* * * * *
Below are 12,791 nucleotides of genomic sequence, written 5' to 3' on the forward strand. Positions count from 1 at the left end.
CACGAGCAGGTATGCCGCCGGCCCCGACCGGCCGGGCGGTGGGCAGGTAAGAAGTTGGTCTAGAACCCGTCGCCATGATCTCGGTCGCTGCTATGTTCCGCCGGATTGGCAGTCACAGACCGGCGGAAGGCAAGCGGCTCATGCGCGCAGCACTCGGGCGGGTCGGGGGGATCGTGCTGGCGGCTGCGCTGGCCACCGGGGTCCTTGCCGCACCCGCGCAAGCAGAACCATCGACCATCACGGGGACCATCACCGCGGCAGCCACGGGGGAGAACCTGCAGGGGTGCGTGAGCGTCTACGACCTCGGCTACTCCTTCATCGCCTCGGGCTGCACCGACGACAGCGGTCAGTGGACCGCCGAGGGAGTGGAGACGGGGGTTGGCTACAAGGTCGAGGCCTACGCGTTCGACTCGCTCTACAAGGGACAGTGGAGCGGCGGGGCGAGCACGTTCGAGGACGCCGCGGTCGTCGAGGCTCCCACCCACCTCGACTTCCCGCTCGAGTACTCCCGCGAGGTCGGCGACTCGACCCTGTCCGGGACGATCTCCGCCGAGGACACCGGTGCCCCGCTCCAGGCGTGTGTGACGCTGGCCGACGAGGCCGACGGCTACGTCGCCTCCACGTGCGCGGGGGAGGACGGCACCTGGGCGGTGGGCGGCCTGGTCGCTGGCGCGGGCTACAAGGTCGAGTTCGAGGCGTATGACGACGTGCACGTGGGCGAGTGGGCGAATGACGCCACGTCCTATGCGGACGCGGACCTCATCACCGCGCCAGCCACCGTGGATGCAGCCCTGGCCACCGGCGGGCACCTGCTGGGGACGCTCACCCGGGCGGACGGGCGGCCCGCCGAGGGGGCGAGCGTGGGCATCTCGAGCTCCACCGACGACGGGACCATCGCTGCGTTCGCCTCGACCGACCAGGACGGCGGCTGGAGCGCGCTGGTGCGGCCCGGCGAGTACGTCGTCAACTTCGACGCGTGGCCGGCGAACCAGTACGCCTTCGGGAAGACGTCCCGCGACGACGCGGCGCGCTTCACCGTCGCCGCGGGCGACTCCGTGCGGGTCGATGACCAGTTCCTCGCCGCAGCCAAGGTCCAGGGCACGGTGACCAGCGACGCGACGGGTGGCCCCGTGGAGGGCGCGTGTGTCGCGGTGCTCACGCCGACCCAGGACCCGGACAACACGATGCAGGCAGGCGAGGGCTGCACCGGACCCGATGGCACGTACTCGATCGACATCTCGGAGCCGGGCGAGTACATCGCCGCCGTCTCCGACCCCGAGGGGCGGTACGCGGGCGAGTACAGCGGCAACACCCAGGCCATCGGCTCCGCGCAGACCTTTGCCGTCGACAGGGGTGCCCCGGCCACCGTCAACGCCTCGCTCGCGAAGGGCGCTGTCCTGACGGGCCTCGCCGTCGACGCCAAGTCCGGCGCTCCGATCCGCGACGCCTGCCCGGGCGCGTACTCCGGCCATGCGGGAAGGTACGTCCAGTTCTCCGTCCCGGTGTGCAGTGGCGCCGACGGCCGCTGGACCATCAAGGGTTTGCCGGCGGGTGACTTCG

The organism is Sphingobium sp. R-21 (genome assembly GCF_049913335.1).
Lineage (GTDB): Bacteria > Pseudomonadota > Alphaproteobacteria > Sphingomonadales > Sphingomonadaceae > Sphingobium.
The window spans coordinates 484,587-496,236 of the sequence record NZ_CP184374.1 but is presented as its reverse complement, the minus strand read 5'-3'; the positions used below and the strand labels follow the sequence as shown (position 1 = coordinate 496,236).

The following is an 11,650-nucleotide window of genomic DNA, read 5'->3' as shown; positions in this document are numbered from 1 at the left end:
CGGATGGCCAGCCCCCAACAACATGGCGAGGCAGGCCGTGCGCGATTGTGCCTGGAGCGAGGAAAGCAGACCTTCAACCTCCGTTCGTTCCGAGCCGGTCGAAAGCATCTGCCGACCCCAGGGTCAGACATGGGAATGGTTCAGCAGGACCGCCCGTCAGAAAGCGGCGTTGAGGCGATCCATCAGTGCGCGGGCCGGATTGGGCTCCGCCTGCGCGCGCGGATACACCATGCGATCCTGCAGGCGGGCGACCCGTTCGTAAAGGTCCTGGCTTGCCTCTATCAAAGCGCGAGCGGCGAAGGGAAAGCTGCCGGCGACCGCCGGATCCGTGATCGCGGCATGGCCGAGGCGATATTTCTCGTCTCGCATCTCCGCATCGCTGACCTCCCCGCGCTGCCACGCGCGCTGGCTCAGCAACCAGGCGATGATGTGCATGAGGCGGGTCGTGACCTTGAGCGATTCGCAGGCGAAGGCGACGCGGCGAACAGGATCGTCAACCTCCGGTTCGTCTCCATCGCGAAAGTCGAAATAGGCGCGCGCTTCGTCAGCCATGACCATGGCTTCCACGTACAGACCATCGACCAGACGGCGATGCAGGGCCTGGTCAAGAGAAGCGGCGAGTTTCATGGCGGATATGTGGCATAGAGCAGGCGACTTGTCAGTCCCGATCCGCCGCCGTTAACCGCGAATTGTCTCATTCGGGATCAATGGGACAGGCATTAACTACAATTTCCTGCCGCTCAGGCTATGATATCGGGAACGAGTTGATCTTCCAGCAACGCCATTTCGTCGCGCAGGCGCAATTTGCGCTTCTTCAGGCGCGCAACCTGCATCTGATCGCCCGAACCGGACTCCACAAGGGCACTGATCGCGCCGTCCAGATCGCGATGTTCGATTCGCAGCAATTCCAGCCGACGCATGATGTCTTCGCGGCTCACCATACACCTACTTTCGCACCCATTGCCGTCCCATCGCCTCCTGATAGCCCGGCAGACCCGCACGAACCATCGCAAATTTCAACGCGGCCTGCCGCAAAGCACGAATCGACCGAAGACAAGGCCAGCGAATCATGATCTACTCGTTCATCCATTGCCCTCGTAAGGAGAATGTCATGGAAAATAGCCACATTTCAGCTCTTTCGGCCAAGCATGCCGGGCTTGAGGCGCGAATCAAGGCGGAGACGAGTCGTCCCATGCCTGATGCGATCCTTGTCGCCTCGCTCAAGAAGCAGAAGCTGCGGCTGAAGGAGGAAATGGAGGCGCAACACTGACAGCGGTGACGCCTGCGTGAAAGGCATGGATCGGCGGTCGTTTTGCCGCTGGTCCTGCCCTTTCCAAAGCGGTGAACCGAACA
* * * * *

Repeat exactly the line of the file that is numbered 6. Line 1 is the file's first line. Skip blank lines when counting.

The following is an 11,650-nucleotide window of genomic DNA, read 5'->3' as shown; positions in this document are numbered from 1 at the left end: